Gilead Sciences and Novo Nordisk have joined forces to tackle nonalcoholic steatohepatitis (NASH). The companies will collaborate on a clinical trial to combine Novo Nordisk’s semaglutide and Gilead’s cilofexor and firsocostat for the treatment of NASH.
The collaboration was announced as companies from across the globe are presenting data on various liver diseases at the European Association for the Study of the Liver (EASL): The International Liver Congress 2019 in Vienna. NASH is one of the most popular targets for companies at the conference. On Thursday, Gilead presented new proof of concept data that showed positive data from a combination treatment of cilofexor and firsocostat resulted in improvements in hepatic steatosis, liver stiffness, liver biochemistry and serum fibrosis markers.
Foster City, Calif.-based Gilead and Denmark-based Novo Nordisk pointed to the complexities of treating NASH, a disease that has so far stymied researchers in coming up with multiple forms of treatment. Novo Nordisk and Gilead said their collaboration could also take aim at some preclinical research to advance understanding of the progressive liver disease that is characterized by fat accumulation and inflammation in the liver, which can lead to scarring or fibrosis. Financial terms of the collaboration were not disclosed.
It is estimated that NASH affects more than 16 million people in the U.S. alone. If untreated, NASH patients face serious consequences, including end-stage liver disease, liver cancer and the need for liver transplantation Also, they are at a significantly higher risk of liver-related mortality. Current treatment standards for NASH are lifestyle changes, including diet, weight loss and exercise.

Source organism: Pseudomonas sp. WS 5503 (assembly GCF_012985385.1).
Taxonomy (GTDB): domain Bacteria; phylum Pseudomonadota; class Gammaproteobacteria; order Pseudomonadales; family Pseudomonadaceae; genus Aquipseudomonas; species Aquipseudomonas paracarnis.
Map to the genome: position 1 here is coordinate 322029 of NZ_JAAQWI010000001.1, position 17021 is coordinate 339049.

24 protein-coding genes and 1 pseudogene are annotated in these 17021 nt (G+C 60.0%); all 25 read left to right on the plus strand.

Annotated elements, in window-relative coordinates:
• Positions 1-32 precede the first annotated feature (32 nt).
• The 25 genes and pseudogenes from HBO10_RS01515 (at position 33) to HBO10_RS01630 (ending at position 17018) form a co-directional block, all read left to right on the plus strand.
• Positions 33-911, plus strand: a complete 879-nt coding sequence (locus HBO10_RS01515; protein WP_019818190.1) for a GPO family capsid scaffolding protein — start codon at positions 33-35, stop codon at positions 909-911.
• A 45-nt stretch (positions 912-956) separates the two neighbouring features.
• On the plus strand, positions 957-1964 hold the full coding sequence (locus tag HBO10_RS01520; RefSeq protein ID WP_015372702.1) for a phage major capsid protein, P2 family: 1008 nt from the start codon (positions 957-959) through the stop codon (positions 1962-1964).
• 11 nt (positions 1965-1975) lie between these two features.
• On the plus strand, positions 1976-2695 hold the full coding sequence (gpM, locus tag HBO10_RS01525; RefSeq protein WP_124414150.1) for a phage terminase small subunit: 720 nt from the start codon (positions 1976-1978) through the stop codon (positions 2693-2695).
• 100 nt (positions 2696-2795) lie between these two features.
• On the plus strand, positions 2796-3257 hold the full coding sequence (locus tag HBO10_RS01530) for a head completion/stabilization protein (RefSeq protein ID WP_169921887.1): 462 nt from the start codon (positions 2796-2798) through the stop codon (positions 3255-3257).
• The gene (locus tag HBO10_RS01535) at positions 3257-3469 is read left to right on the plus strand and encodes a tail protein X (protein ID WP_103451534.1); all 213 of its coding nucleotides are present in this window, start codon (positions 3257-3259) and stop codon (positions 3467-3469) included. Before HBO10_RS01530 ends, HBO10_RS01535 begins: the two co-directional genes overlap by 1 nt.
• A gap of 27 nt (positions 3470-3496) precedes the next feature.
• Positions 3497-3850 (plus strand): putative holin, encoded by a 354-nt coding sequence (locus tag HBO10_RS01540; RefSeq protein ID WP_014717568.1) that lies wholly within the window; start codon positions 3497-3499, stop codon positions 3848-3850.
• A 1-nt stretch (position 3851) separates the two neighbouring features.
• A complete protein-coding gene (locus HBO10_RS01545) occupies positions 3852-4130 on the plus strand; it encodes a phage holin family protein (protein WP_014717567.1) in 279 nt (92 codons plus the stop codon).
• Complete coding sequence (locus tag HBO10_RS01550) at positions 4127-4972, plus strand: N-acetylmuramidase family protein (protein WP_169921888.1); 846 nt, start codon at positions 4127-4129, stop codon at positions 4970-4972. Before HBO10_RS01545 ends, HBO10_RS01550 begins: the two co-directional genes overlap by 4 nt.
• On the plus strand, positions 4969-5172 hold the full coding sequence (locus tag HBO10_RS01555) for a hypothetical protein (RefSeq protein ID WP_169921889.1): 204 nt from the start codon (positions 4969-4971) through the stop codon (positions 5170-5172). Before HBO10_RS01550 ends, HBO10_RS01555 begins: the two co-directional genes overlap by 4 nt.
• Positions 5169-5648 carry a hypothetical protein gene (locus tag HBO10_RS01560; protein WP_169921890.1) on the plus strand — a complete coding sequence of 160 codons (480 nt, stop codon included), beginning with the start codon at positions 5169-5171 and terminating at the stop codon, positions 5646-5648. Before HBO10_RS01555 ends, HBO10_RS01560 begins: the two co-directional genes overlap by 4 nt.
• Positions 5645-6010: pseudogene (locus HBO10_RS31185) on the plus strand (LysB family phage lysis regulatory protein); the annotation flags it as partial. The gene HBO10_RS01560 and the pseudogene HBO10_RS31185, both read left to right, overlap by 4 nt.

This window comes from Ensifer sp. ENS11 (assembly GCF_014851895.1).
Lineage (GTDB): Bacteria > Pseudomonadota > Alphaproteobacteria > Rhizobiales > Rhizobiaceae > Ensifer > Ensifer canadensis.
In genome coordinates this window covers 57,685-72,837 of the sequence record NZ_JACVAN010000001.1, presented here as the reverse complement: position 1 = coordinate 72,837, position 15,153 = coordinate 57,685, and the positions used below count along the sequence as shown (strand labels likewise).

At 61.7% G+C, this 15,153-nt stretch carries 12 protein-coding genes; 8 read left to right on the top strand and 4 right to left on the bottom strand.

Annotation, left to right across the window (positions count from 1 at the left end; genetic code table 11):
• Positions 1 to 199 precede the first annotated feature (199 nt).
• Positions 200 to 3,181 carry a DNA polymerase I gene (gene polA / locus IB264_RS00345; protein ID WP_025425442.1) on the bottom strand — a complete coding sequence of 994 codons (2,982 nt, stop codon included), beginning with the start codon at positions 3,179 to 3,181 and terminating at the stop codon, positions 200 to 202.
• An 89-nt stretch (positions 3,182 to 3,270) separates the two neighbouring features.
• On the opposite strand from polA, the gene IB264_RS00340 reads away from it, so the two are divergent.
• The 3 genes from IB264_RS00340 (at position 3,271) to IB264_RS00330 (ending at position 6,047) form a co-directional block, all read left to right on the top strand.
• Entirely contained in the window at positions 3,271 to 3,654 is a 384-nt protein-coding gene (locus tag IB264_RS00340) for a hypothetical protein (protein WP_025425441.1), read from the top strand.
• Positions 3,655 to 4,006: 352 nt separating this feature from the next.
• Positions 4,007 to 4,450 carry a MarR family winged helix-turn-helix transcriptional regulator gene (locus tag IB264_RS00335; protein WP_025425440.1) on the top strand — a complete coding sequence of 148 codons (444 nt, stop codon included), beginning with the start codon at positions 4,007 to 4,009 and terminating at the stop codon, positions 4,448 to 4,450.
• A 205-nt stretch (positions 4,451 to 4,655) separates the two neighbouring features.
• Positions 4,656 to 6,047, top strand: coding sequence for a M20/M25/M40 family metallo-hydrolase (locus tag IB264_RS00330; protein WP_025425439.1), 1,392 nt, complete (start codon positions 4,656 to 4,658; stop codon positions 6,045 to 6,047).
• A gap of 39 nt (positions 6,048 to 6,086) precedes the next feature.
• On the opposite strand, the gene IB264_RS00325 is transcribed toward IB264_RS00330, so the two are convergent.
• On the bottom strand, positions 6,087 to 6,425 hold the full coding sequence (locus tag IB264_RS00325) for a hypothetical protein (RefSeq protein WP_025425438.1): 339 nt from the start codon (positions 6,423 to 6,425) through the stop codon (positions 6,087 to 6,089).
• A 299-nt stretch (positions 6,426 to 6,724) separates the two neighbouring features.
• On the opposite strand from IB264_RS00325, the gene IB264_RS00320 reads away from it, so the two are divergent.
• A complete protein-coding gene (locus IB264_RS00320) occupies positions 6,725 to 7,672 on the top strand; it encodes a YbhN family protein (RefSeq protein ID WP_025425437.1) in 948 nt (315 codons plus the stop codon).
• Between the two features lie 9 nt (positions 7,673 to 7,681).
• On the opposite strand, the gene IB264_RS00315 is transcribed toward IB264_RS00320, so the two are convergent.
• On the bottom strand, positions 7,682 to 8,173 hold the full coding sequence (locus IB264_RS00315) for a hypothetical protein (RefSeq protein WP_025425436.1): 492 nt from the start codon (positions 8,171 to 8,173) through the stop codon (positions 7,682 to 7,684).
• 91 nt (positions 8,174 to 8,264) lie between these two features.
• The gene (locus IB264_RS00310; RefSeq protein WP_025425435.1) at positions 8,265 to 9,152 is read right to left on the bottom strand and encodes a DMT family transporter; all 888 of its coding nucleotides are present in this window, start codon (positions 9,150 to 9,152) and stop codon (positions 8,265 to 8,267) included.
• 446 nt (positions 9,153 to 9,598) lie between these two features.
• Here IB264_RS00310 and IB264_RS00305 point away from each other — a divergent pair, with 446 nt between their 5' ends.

Because of the lack of approved treatments for NASH, it has become a wildly popular target for companies. There are nearly 200 experimental treatments in the pipeline of drugmakers. With the plethora of companies aiming resources at NASH and the increasing growth of the disease, GlobalData has speculated the NASH market will hit $18.3 billion by 2026.
Gilead Chief Scientific Officer John McHutchison pointed to the limited treatments for NASH and said his team is excited to work with Novo Nordisk in developing treatments that will “help address this significant unmet need for patients.” McHutchison said the collaboration pairs Novo Nordisk’s broad expertise related to diabetes and metabolism and Gilead’s expertise in both liver disease and combination therapies.
“We are very pleased about the potential to enter into this clinical collaboration with Gilead, which would combine Novo Nordisk’s semaglutide program in NASH with Gilead’s clinical programs to provide novel approaches for the treatment of NASH. By combining the leading molecular science and clinical expertise of our two companies within the rapidly expanding liver and metabolic diseases, we aim to develop innovative, new and effective combination therapies to help people with NASH,” Mads Krogsgaard Thomsen, Novo Nordisk’s CSO, said in a statement.
While Gilead presented some positive data at the international liver expo this week, the company did see a setback with its late-stage NASH candidate selonsertib in February. The drug failed to hit primary endpoints in its Phase III trial. NASH has become a significant focus for Gilead Sciences. The company has spent a considerable amount of money building up its resources in this space. In January, Gilead acquired global rights to develop and commercialize novel small molecules against two targets from South Korea’s Yuhan Corporation. The month prior, Gilead inked a deal with Cambridge, Mass.-based Scholar Rock to discover and develop highly specific inhibitors of transforming growth factor-beta activation for fibrotic diseases, including NASH.
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